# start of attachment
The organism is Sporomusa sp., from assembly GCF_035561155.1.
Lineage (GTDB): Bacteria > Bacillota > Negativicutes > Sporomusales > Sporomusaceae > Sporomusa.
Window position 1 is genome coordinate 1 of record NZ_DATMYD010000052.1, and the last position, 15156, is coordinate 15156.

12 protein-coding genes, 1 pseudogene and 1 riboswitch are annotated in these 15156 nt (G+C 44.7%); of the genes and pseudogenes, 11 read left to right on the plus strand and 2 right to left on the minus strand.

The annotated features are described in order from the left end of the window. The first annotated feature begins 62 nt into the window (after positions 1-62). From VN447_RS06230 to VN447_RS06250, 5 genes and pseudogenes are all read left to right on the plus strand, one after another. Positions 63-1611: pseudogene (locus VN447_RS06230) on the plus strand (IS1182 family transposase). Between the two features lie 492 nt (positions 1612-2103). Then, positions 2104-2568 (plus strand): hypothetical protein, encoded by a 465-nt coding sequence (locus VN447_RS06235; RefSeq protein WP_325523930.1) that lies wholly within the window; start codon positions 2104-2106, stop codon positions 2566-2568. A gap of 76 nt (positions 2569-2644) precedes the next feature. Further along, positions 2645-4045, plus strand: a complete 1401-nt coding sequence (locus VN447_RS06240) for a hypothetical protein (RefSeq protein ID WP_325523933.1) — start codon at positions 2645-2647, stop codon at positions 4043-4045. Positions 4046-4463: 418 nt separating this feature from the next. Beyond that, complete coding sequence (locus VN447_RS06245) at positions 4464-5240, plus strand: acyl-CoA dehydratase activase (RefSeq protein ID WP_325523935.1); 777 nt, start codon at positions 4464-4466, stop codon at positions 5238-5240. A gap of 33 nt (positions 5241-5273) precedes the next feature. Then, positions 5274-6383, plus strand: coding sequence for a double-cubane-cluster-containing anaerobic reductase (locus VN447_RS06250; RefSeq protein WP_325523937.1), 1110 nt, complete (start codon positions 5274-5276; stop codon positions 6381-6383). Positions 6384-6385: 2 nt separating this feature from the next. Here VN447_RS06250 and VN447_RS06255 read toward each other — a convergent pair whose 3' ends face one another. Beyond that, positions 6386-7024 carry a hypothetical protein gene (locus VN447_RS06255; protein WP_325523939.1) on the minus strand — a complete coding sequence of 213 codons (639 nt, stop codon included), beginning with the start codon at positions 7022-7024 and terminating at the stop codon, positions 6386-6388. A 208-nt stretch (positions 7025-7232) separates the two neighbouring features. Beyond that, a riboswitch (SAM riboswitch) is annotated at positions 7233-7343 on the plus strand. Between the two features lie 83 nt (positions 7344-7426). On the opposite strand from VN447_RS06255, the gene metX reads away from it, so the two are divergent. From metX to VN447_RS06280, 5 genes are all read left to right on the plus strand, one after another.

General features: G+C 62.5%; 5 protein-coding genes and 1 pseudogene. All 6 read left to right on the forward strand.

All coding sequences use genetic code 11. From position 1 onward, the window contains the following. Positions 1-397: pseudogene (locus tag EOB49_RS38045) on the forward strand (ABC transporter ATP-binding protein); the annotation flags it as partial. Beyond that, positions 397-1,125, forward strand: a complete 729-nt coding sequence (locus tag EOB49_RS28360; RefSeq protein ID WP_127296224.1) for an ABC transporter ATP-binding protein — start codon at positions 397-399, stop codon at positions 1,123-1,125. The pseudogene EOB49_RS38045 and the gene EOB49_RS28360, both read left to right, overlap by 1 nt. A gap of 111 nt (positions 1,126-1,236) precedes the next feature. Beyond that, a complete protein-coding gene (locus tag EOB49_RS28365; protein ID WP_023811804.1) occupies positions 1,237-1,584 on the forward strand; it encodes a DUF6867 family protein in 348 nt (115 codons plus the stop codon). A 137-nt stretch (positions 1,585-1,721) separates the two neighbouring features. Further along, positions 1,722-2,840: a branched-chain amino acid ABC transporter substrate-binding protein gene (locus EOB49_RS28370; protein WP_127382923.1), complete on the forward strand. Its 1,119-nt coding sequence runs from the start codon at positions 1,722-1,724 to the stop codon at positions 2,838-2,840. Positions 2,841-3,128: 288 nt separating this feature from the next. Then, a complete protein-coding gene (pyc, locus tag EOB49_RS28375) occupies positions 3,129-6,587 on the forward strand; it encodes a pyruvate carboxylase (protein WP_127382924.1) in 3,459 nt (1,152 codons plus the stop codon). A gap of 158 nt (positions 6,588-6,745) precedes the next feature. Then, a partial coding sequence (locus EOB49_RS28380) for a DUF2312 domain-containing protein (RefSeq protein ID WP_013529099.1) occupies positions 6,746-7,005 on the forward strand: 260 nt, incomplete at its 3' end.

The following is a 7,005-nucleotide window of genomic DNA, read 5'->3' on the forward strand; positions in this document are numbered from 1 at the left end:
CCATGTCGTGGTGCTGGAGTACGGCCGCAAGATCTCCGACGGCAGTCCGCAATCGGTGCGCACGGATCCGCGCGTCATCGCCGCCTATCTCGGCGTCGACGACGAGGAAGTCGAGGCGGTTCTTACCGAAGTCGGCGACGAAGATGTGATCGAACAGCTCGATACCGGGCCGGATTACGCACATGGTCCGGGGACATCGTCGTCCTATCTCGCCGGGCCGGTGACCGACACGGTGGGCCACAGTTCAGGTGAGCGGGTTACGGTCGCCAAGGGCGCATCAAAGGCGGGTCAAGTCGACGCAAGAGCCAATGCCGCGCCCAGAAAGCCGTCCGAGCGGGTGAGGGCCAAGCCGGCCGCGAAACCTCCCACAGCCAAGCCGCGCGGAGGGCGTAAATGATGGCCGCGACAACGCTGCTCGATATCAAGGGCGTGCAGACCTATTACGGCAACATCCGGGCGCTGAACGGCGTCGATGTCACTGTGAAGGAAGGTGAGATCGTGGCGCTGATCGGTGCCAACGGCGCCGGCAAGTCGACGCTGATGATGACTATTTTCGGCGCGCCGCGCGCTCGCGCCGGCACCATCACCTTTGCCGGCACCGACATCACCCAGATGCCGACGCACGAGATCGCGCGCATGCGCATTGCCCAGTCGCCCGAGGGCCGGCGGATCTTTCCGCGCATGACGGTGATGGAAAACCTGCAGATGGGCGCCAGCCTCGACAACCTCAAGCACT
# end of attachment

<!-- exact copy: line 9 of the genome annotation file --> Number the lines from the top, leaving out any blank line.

CCATGTCGTGGTGCTGGAGTACGGCCGCAAGATCTCCGACGGCAGTCCGCAATCGGTGCGCACGGATCCGCGCGTCATCGCCGCCTATCTCGGCGTCGACGACGAGGAAGTCGAGGCGGTTCTTACCGAAGTCGGCGACGAAGATGTGATCGAACAGCTCGATACCGGGCCGGATTACGCACATGGTCCGGGGACATCGTCGTCCTATCTCGCCGGGCCGGTGACCGACACGGTGGGCCACAGTTCAGGTGAGCGGGTTACGGTCGCCAAGGGCGCATCAAAGGCGGGTCAAGTCGACGCAAGAGCCAATGCCGCGCCCAGAAAGCCGTCCGAGCGGGTGAGGGCCAAGCCGGCCGCGAAACCTCCCACAGCCAAGCCGCGCGGAGGGCGTAAATGATGGCCGCGACAACGCTGCTCGATATCAAGGGCGTGCAGACCTATTACGGCAACATCCGGGCGCTGAACGGCGTCGATGTCACTGTGAAGGAAGGTGAGATCGTGGCGCTGATCGGTGCCAACGGCGCCGGCAAGTCGACGCTGATGATGACTATTTTCGGCGCGCCGCGCGCTCGCGCCGGCACCATCACCTTTGCCGGCACCGACATCACCCAGATGCCGACGCACGAGATCGCGCGCATGCGCATTGCCCAGTCGCCCGAGGGCCGGCGGATCTTTCCGCGCATGACGGTGATGGAAAACCTGCAGATGGGCGCCAGCCTCGACAACCTCAAGCACT